Biden, Arabs and City Councils

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Saudi Arabia chose to reduce their oil production by 2 million barrels per day at a time when energy prices are fueling worldwide inflation. The move leads to higher prices for oil and Russia will be a big beneficiary.
The action has stirred talk in Congress of retaliation against Saudi Arabia, such as stopping arms sales and removing weapons already in the country.
I think our response is myopic and wrong.
We have been buying less oil from the Saudis as we increased our gas production and now give greater support to renewables.
The Saudis, in turn, have been moving closer to Russia and China.
Like Turkey, they play both sides. India does it, too, but we’re not thinking of retaliating against them.
I think we should take the long view on the Saudis’ behavior.
They are a repressive regime that shares much with Russia and China yet wants to stay open to the West. Let’s not shut the doors. Changes are happening in Saudi Arabia which are, gradually, likely to move the country even closer to the West.
Iran is the problem in the area. Presently there is much unrest and a push to take the clerics out of government. When that happens, there will be a significant realignment of forces in the region.
An American presence that is open and forgiving will be in a better position to influence events.
Not rejoining the Iran Nuclear deal will be a positive development.
I understand Biden’s worry that the effects of the reduction in oil production by the Saudis may have an impact in the upcoming mid term elections by further increasing inflation. But this may be underestimating the American electorate.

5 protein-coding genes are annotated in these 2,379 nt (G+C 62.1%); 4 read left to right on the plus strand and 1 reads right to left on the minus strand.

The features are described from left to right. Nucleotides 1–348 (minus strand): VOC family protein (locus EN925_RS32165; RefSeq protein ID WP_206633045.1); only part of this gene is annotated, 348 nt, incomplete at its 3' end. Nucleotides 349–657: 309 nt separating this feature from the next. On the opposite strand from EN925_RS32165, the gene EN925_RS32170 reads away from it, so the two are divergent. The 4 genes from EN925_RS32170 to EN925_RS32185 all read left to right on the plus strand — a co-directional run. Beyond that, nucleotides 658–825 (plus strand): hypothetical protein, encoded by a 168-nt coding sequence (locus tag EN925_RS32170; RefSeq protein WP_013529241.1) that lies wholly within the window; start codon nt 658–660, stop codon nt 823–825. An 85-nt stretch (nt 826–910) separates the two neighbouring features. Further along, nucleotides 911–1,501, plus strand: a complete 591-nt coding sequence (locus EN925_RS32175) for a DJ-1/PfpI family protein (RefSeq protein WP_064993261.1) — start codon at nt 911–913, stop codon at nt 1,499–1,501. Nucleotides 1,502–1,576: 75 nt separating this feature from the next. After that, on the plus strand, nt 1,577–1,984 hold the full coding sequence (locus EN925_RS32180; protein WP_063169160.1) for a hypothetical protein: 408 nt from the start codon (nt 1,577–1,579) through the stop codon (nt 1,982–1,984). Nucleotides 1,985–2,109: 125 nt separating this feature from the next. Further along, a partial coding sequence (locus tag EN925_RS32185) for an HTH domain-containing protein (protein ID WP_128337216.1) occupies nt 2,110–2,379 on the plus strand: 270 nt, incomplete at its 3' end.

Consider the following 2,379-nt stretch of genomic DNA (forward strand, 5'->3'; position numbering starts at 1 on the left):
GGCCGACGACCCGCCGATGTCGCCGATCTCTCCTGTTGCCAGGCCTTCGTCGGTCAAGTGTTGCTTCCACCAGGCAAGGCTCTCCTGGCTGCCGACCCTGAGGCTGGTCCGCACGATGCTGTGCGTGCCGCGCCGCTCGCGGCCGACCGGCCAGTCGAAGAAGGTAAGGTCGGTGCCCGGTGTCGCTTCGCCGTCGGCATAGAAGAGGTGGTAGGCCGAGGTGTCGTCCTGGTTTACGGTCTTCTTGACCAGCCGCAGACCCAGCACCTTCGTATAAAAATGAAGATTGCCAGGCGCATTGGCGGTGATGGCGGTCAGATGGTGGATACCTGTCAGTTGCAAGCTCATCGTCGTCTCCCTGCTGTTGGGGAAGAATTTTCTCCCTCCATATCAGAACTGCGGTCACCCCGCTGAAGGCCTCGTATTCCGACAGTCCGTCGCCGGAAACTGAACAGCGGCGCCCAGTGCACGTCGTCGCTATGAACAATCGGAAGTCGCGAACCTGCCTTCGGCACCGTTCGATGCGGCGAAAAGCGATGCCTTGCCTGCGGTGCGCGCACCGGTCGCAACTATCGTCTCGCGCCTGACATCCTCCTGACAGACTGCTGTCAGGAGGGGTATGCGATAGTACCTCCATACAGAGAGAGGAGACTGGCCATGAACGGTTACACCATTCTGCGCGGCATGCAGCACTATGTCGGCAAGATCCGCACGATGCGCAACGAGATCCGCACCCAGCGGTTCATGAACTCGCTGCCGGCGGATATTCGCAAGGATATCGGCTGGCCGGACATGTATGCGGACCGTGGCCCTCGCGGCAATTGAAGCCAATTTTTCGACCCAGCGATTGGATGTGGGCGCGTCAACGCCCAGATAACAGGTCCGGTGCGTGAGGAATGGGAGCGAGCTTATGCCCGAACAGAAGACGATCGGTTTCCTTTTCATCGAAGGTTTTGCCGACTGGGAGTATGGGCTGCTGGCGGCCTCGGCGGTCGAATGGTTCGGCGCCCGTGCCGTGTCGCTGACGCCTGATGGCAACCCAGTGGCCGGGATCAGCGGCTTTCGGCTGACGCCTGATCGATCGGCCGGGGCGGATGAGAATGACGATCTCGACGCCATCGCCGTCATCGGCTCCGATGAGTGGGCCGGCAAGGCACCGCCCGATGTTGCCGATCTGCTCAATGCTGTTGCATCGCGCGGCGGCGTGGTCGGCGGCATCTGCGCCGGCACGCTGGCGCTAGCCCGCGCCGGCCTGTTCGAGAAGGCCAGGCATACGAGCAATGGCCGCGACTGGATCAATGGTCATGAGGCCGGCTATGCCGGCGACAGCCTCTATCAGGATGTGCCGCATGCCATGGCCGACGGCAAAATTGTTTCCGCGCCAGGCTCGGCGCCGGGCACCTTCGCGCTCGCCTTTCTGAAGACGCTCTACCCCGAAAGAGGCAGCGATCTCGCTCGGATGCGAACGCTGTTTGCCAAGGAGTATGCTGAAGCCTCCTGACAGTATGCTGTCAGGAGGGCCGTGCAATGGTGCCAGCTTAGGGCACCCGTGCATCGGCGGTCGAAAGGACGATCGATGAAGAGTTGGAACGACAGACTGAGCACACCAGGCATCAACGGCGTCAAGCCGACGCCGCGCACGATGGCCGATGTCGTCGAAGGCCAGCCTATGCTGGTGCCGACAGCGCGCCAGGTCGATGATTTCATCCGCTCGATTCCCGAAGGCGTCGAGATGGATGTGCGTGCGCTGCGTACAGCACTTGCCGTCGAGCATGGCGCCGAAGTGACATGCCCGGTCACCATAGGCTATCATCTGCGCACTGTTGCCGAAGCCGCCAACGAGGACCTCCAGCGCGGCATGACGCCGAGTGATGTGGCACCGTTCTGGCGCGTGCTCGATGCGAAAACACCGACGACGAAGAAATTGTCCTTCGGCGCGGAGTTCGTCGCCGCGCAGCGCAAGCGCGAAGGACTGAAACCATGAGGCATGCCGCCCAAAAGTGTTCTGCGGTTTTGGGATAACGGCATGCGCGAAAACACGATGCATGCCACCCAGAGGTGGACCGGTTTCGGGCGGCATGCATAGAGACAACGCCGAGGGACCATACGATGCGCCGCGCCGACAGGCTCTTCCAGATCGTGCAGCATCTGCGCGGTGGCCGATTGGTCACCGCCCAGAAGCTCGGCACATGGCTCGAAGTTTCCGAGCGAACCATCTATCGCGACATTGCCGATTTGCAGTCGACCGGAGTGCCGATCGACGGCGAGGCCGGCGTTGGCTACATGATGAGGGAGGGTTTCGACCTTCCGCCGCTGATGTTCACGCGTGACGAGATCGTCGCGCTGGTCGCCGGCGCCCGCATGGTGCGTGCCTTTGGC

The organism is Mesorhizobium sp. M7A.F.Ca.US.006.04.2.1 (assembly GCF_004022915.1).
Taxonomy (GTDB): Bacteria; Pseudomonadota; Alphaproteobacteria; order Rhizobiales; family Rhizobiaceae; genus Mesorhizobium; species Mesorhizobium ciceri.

The war in Ukraine and the Russian retreat are huge accomplishments for the West and Biden deserves a great deal of credit for it. It is there in plain view.
Are democrats selling this success to undecided voters and enlightened Republicans?
Freedom demands sacrifices and Biden may need to remind voters of it.
Inflation will top off in the near future and ending the war will play a big role.
But to get there we must keep our support for Ukraine going strong.
While a large number of Republicans remain loyal to former president Trump, even though he attempted to deny Biden the presidency and reinstate himself for another term, enough Republicans realize the damage done to the country and that their party needs to repair itself by confronting its antidemocratic side.
Under Trump, Ukraine would have been in Putin’s hands long ago, for Trump would not have objected to the invasion.

As to City Councils.
On Monday, in Los Angeles, a tape recording emerged of a private meeting held a year ago involving three city council members and a labor union chief. During the meeting, disparaging racial remarks were made.
There has been an outcry and demands that the council members step down. The union chief has already done so.
Yesterday, President Biden added his voice to the demands for council members’ resignation.
I think this response is too meddlesome.
Race is a complicated issue. The world is going through a transition dealing with it. Europe is roiled by immigration and race is a big factor.
To expect purity from our elected officials or from any of us is not rational.
People deserve chances to rectify their behaviors.
Additionally, this is a matter for Angelenos to sort out.
Mr Biden’s focus should stay on the big picture.

Oscarvaldes.medium.com

Biden and MBS, the Saudi Prince

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It is hard for me to write this blog, having learned that Biden has agreed to a trip to Saudi Arabia later this month to ‘reset’ the relationship with the kingdom.
Reset implying we ignore what has happened before and start anew.
MBS, Mohammed Bin Salman, has been less than princely, having ordered the assassination of Jamal Khashoggi, a critic of the regime, a Saudi national and a distinguished Washington Post contributor. The murder took place in 2018 as concluded by our intelligence services.